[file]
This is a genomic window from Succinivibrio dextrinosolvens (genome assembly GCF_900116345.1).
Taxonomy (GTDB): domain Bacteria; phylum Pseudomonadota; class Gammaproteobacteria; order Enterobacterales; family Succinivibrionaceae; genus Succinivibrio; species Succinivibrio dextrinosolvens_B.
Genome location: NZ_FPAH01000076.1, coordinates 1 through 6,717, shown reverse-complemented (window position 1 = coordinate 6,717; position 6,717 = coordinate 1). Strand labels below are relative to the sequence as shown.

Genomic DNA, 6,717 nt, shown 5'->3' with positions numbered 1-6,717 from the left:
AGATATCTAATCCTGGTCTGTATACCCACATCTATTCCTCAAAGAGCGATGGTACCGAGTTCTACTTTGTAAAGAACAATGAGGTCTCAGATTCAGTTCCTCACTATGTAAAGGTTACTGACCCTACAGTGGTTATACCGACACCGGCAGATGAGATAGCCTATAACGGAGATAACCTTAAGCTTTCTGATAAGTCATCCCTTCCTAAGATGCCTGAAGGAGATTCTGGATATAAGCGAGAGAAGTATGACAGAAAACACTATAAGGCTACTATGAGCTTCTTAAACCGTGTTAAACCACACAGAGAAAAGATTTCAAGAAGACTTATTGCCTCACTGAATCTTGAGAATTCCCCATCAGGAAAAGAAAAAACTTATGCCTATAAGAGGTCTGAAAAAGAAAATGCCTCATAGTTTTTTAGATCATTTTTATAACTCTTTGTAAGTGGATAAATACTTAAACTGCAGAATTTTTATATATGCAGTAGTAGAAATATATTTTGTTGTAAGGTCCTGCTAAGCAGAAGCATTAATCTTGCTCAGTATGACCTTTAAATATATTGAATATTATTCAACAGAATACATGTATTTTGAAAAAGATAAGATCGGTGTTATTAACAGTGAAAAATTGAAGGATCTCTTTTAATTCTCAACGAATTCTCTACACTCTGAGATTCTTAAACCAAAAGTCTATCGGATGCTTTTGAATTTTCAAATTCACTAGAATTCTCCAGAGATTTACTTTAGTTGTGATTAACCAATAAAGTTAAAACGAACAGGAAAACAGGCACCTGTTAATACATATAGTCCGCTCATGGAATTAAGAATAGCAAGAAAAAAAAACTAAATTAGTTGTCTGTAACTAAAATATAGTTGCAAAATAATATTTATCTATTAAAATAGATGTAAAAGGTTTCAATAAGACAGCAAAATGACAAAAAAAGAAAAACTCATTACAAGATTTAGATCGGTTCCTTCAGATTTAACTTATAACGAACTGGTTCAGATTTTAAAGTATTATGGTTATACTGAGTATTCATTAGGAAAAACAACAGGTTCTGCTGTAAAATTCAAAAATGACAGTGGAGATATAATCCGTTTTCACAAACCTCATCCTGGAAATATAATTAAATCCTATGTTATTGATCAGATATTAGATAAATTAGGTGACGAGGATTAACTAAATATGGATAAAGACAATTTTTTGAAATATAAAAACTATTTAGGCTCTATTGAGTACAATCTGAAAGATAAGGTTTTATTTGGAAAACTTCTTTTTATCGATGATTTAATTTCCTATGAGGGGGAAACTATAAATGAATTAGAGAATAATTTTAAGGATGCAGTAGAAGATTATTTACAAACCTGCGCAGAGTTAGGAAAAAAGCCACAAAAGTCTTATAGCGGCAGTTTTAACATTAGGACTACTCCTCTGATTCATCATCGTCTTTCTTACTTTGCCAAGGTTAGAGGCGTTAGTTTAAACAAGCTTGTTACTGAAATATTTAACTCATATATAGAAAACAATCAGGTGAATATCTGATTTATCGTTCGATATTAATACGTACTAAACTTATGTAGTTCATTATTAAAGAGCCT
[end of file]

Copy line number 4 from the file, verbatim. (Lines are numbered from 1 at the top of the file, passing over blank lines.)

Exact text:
Genomic DNA, 6,717 nt, shown 5'->3' with positions numbered 1-6,717 from the left: